Another big user of My Commando was Israeli private detective Tamir Mor, who used the service around the same time to order hacks on more than 40 targets, the logs show. Among them were the late Russian oligarch Boris Berezovsky and Malaysian politician Mohamed Azmin Ali.

Operations like Jim H’s or Santarpia’s were aimed at only three or four email accounts at a time. But Appin had greater capabilities. Gómez ordered break-in attempts aimed at the email accounts of more than 200 high-profile Dominicans, the logs show. Among them was an account belonging to then-President Leonel Fernández, a frequent target of Gómez’s reporting.

Approaching Infinity

Rajat Khare was a 20-year-old computer science major when he and his friends came up with the idea for Appin over chicken pizza at a Domino’s in New Delhi. It was December 2003. Khare had joined his high school buddies to catch up and bemoan the state of India’s universities, which they thought weren’t preparing students for the professional world. When one suggested organizing technology training workshops to supplement undergraduates’ education, people present at the meal said Khare jumped on the idea.

After the Domino’s meeting, Khare and his friends came up with the name Appin – short for “Approaching Infinity” – and launched their first classes on computer programming. India’s IT outsourcing boom had created voracious demand for tech talent. Appin franchises would soon sprout across India, offering not just programming lessons, but also courses on robotics and cybersecurity, nicknamed “ethical hacking.”

The company’s cybersecurity classes proved especially popular. By 2007, Appin opened a digital security consultancy, drawing the attention of Indian government officials who were still feeling their way through intelligence work in the internet age. To help the officials break into computers and emails, Appin set up a team of hackers out of a subsidiary called Appin Software Security Pvt. Ltd., also known as the Appin Security Group, according to a former executive, company communications, an ex-senior Indian intelligence figure, and promotional documents seen by Reuters.

Appin’s spying was a secret within the company. Some early Appin employees signed nondisclosure agreements before being sent to military-controlled safe houses where they worked out of sight from their colleagues, according to another former executive familiar with the matter and three hackers who spent time in the safe houses.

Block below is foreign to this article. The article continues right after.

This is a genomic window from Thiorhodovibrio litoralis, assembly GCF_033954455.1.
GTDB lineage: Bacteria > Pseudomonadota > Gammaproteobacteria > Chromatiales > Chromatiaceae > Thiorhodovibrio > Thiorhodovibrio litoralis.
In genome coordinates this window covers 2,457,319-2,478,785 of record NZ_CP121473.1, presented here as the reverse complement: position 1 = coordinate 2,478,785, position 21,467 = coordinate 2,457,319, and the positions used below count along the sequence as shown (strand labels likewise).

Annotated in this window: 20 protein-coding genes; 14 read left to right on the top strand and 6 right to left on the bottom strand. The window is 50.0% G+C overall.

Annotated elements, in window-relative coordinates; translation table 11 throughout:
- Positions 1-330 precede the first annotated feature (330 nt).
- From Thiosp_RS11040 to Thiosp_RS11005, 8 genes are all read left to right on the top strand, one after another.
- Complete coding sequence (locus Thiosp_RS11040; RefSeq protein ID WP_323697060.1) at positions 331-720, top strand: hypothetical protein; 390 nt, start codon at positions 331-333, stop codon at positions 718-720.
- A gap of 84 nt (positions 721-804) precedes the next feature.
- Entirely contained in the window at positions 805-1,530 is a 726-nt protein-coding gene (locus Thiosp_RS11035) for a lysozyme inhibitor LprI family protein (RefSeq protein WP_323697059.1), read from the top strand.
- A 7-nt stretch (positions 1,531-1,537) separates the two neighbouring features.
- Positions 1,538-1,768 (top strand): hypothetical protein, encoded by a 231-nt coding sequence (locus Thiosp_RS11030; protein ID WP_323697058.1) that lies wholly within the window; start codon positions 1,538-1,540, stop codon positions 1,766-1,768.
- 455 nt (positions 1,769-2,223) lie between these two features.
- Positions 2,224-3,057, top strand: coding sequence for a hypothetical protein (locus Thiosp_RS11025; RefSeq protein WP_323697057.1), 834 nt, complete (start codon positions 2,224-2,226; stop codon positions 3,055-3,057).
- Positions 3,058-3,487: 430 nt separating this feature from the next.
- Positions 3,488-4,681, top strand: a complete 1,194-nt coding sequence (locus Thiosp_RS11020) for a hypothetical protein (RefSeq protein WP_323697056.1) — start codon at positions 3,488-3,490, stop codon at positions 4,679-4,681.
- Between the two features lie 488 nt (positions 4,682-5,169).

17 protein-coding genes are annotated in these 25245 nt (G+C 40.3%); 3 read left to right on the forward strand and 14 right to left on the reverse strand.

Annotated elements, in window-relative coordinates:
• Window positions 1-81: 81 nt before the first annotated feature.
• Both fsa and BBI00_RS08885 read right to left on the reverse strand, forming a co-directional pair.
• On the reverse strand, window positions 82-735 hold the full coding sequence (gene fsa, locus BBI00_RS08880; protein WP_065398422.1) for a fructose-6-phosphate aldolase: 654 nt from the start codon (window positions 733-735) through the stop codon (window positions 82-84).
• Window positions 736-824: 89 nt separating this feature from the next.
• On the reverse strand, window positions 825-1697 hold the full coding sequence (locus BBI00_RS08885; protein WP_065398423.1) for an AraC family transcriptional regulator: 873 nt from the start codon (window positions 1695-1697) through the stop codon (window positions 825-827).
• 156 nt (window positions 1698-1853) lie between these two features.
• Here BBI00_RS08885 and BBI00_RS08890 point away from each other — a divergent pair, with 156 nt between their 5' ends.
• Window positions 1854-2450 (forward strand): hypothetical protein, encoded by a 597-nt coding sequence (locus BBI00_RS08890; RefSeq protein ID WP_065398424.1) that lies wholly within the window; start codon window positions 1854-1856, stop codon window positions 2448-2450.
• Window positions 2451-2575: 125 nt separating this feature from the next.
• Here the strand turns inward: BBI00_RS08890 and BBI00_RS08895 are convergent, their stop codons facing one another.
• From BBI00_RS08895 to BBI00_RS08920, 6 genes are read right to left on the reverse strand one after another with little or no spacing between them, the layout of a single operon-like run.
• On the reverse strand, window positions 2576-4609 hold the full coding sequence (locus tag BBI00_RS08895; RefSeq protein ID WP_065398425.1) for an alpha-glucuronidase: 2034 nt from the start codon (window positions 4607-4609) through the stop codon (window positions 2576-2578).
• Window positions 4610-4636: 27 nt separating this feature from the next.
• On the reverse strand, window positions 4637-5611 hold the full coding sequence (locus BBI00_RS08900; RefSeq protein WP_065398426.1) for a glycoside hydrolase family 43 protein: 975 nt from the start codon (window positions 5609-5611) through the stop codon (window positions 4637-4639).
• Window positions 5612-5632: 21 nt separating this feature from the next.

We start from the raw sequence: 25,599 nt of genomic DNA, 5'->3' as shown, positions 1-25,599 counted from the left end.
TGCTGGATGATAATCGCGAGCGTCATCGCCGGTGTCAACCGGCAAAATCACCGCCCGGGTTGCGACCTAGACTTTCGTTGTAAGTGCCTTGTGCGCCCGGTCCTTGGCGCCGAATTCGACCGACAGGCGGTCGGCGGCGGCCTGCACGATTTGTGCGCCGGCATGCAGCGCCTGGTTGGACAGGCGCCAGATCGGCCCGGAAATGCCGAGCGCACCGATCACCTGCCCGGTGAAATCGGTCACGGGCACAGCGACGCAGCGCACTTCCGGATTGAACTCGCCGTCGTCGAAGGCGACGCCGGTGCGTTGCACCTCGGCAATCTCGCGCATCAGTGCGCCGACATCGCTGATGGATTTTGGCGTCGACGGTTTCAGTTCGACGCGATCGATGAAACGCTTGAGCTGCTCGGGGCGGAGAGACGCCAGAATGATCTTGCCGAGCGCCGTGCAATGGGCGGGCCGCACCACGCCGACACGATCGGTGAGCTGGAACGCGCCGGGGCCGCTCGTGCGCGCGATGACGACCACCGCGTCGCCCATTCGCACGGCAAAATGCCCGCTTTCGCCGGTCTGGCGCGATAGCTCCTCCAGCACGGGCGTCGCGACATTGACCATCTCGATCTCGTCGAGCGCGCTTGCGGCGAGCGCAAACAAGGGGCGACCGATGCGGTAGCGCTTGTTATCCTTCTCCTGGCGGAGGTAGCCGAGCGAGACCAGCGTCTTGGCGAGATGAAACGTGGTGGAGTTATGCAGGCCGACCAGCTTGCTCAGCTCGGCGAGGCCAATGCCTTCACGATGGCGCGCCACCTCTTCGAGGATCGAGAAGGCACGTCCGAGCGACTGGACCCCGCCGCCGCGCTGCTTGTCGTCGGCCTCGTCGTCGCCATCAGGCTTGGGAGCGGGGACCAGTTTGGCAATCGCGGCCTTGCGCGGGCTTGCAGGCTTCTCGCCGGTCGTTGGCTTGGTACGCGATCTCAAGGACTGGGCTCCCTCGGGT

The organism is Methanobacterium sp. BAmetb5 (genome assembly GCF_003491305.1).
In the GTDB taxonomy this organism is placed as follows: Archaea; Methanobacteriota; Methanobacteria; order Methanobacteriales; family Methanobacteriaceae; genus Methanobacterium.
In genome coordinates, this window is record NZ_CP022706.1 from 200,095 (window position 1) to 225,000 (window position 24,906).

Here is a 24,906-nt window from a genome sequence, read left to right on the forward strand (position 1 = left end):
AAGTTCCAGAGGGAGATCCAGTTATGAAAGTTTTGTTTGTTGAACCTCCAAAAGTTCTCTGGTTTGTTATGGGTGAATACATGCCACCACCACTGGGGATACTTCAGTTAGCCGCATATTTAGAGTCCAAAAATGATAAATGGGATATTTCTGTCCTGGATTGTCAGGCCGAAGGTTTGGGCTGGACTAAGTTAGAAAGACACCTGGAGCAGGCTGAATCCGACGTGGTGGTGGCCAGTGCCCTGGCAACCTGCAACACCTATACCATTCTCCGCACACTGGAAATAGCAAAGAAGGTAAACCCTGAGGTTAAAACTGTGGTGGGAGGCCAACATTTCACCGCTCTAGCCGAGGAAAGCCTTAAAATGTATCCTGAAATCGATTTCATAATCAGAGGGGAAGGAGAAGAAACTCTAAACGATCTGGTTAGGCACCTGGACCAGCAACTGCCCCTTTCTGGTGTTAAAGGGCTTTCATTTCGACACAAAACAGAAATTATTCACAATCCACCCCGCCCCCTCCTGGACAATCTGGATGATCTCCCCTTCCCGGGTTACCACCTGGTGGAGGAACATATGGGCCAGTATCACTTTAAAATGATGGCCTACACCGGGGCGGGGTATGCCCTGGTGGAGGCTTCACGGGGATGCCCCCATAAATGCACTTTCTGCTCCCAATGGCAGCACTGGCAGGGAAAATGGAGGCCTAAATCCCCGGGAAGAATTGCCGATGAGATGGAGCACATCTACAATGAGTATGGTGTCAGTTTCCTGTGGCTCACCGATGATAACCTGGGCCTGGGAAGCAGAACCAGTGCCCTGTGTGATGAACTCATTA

One of the hackers recalled being only 22 years old when he broke into the inboxes of Khalistani separatists – Sikh militants fighting to carve an independent homeland out of India’s Punjab province – and delivering the trove to his handlers.

Appin’s primary targets included Pakistan, with the hackers creating fake dating websites designed to ensnare Pakistani military officers, two insiders said. Another mission, Operation Rainbow, involved penetrating Chinese military computers and stealing information about missiles and radar. Those early operations led to more contracts, with Appin working with India’s external intelligence service, RAW, and the Intelligence Bureau, the country’s domestic spy agency, as well as serving India’s military, its Ministry of Home Affairs, and the Central Bureau of Investigation.

Lost Leads, Lasting Pain

Investigations into Appin by multiple countries ended after several years without conclusive outcomes. The investigations led to a few convictions, including that of a Shinnecock tribal official and of a private investigator. While the company’s original presence has largely faded, Appin’s legacy is still felt today with copycat firms led by Appin alumni continuing to conduct similar operations. These firms are routinely involved in hacking and cyberespionage activities, and have been named in U.S. lawsuits.

In his last known interview, Gupta claimed he was not personally involved in cyberespionage. But he did acknowledge the outsized role that his former employer played in shaping the industry.

“Appin is the godfather for all the hackers,” he said.

(This story has not been edited by NDTV staff and is auto-generated from a syndicated feed.)